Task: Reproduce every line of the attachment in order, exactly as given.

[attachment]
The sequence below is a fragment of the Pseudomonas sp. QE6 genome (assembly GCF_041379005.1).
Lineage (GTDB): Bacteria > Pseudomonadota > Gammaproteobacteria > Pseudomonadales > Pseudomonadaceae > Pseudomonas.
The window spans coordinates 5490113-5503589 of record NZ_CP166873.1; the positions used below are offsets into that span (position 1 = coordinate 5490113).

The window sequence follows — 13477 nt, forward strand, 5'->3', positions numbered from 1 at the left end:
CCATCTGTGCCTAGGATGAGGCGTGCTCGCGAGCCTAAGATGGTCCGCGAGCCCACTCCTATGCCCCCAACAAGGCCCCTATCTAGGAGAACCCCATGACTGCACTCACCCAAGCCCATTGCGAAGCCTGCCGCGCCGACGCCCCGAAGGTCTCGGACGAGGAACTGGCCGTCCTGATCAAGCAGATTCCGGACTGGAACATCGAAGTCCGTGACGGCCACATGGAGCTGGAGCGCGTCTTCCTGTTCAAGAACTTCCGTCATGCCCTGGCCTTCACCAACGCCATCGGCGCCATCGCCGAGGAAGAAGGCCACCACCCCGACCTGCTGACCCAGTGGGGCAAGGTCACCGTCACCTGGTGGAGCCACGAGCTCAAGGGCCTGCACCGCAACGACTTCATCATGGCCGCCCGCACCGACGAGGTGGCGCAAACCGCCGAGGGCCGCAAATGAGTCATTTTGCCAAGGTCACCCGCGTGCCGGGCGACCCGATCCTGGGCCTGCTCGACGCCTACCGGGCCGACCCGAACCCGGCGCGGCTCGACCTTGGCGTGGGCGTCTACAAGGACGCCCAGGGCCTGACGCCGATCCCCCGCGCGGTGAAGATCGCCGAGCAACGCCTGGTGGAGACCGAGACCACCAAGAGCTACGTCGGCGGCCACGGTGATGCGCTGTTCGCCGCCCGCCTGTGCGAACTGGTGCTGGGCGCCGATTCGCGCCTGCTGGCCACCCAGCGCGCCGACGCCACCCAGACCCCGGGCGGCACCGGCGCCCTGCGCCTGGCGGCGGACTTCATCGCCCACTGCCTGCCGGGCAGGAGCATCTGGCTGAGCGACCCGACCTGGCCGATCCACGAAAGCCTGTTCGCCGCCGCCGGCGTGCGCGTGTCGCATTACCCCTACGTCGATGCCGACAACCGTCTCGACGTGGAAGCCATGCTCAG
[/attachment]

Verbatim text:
The sequence below is a fragment of the Pseudomonas sp. QE6 genome (assembly GCF_041379005.1).
Lineage (GTDB): Bacteria > Pseudomonadota > Gammaproteobacteria > Pseudomonadales > Pseudomonadaceae > Pseudomonas.
The window spans coordinates 5490113-5503589 of record NZ_CP166873.1; the positions used below are offsets into that span (position 1 = coordinate 5490113).

The window sequence follows — 13477 nt, forward strand, 5'->3', positions numbered from 1 at the left end:
CCATCTGTGCCTAGGATGAGGCGTGCTCGCGAGCCTAAGATGGTCCGCGAGCCCACTCCTATGCCCCCAACAAGGCCCCTATCTAGGAGAACCCCATGACTGCACTCACCCAAGCCCATTGCGAAGCCTGCCGCGCCGACGCCCCGAAGGTCTCGGACGAGGAACTGGCCGTCCTGATCAAGCAGATTCCGGACTGGAACATCGAAGTCCGTGACGGCCACATGGAGCTGGAGCGCGTCTTCCTGTTCAAGAACTTCCGTCATGCCCTGGCCTTCACCAACGCCATCGGCGCCATCGCCGAGGAAGAAGGCCACCACCCCGACCTGCTGACCCAGTGGGGCAAGGTCACCGTCACCTGGTGGAGCCACGAGCTCAAGGGCCTGCACCGCAACGACTTCATCATGGCCGCCCGCACCGACGAGGTGGCGCAAACCGCCGAGGGCCGCAAATGAGTCATTTTGCCAAGGTCACCCGCGTGCCGGGCGACCCGATCCTGGGCCTGCTCGACGCCTACCGGGCCGACCCGAACCCGGCGCGGCTCGACCTTGGCGTGGGCGTCTACAAGGACGCCCAGGGCCTGACGCCGATCCCCCGCGCGGTGAAGATCGCCGAGCAACGCCTGGTGGAGACCGAGACCACCAAGAGCTACGTCGGCGGCCACGGTGATGCGCTGTTCGCCGCCCGCCTGTGCGAACTGGTGCTGGGCGCCGATTCGCGCCTGCTGGCCACCCAGCGCGCCGACGCCACCCAGACCCCGGGCGGCACCGGCGCCCTGCGCCTGGCGGCGGACTTCATCGCCCACTGCCTGCCGGGCAGGAGCATCTGGCTGAGCGACCCGACCTGGCCGATCCACGAAAGCCTGTTCGCCGCCGCCGGCGTGCGCGTGTCGCATTACCCCTACGTCGATGCCGACAACCGTCTCGACGTGGAAGCCATGCTCAG